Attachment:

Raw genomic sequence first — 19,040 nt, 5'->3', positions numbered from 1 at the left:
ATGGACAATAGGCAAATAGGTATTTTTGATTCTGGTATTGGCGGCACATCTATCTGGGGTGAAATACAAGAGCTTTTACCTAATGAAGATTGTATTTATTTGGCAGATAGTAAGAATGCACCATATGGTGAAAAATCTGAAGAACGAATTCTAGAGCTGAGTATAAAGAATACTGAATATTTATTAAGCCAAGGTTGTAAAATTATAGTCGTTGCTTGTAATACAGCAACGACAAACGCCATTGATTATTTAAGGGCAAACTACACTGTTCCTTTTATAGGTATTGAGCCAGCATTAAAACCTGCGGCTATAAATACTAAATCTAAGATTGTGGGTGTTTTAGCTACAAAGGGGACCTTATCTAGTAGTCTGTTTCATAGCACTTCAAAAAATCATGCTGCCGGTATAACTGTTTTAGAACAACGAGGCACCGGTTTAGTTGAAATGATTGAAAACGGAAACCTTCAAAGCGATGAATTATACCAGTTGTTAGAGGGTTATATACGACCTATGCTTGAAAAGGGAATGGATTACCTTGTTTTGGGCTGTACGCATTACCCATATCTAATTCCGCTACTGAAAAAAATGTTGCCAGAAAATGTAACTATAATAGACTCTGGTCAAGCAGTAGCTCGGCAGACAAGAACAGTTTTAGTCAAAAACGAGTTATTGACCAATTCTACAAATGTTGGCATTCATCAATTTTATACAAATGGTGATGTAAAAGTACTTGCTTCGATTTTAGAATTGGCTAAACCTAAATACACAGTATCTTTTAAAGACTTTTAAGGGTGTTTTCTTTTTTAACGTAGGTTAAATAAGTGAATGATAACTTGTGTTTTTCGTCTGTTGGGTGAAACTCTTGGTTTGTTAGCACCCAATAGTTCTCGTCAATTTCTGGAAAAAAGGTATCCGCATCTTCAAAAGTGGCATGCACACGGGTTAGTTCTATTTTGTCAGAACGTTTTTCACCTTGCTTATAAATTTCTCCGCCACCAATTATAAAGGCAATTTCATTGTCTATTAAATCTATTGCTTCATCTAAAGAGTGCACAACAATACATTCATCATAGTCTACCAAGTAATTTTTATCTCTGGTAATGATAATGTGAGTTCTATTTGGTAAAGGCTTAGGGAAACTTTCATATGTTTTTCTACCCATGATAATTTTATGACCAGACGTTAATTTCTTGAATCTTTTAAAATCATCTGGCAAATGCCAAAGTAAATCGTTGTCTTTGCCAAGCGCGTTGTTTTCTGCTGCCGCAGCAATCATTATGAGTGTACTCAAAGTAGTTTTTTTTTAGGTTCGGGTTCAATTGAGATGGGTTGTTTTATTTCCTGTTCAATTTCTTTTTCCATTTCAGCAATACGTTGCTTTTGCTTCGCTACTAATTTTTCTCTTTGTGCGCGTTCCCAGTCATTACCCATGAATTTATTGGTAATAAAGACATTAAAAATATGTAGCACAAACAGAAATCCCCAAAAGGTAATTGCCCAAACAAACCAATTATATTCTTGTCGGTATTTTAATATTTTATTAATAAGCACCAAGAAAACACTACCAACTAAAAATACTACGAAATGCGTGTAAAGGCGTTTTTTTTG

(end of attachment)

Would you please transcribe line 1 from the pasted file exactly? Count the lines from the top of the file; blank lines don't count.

Raw genomic sequence first — 19,040 nt, 5'->3', positions numbered from 1 at the left: